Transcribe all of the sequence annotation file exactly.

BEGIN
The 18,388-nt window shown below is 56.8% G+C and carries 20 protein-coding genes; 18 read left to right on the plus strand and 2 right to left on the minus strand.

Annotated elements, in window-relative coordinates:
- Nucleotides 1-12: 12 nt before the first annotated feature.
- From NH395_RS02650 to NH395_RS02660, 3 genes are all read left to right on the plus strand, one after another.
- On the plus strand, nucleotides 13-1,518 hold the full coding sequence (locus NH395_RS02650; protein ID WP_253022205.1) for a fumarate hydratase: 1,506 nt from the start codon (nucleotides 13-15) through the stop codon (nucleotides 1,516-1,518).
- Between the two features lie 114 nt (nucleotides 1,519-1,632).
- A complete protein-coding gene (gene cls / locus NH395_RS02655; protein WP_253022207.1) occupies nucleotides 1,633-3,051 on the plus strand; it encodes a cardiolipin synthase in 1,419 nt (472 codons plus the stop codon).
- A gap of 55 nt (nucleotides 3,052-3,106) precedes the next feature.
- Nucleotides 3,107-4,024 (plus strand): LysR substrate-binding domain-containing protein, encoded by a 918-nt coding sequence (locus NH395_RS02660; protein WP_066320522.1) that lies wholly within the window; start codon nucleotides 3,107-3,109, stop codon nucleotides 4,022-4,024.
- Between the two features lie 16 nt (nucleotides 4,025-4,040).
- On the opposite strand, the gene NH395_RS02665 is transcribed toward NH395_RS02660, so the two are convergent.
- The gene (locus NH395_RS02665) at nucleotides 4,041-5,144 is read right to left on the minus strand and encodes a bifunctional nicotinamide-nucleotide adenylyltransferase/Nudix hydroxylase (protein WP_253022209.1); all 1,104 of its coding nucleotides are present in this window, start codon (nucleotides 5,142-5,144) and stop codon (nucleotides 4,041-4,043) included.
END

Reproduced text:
The 18,388-nt window shown below is 56.8% G+C and carries 20 protein-coding genes; 18 read left to right on the plus strand and 2 right to left on the minus strand.

Annotated elements, in window-relative coordinates:
- Nucleotides 1-12: 12 nt before the first annotated feature.
- From NH395_RS02650 to NH395_RS02660, 3 genes are all read left to right on the plus strand, one after another.
- On the plus strand, nucleotides 13-1,518 hold the full coding sequence (locus NH395_RS02650; protein ID WP_253022205.1) for a fumarate hydratase: 1,506 nt from the start codon (nucleotides 13-15) through the stop codon (nucleotides 1,516-1,518).
- Between the two features lie 114 nt (nucleotides 1,519-1,632).
- A complete protein-coding gene (gene cls / locus NH395_RS02655; protein WP_253022207.1) occupies nucleotides 1,633-3,051 on the plus strand; it encodes a cardiolipin synthase in 1,419 nt (472 codons plus the stop codon).
- A gap of 55 nt (nucleotides 3,052-3,106) precedes the next feature.
- Nucleotides 3,107-4,024 (plus strand): LysR substrate-binding domain-containing protein, encoded by a 918-nt coding sequence (locus NH395_RS02660; protein WP_066320522.1) that lies wholly within the window; start codon nucleotides 3,107-3,109, stop codon nucleotides 4,022-4,024.
- Between the two features lie 16 nt (nucleotides 4,025-4,040).
- On the opposite strand, the gene NH395_RS02665 is transcribed toward NH395_RS02660, so the two are convergent.
- The gene (locus NH395_RS02665) at nucleotides 4,041-5,144 is read right to left on the minus strand and encodes a bifunctional nicotinamide-nucleotide adenylyltransferase/Nudix hydroxylase (protein WP_253022209.1); all 1,104 of its coding nucleotides are present in this window, start codon (nucleotides 5,142-5,144) and stop codon (nucleotides 4,041-4,043) included.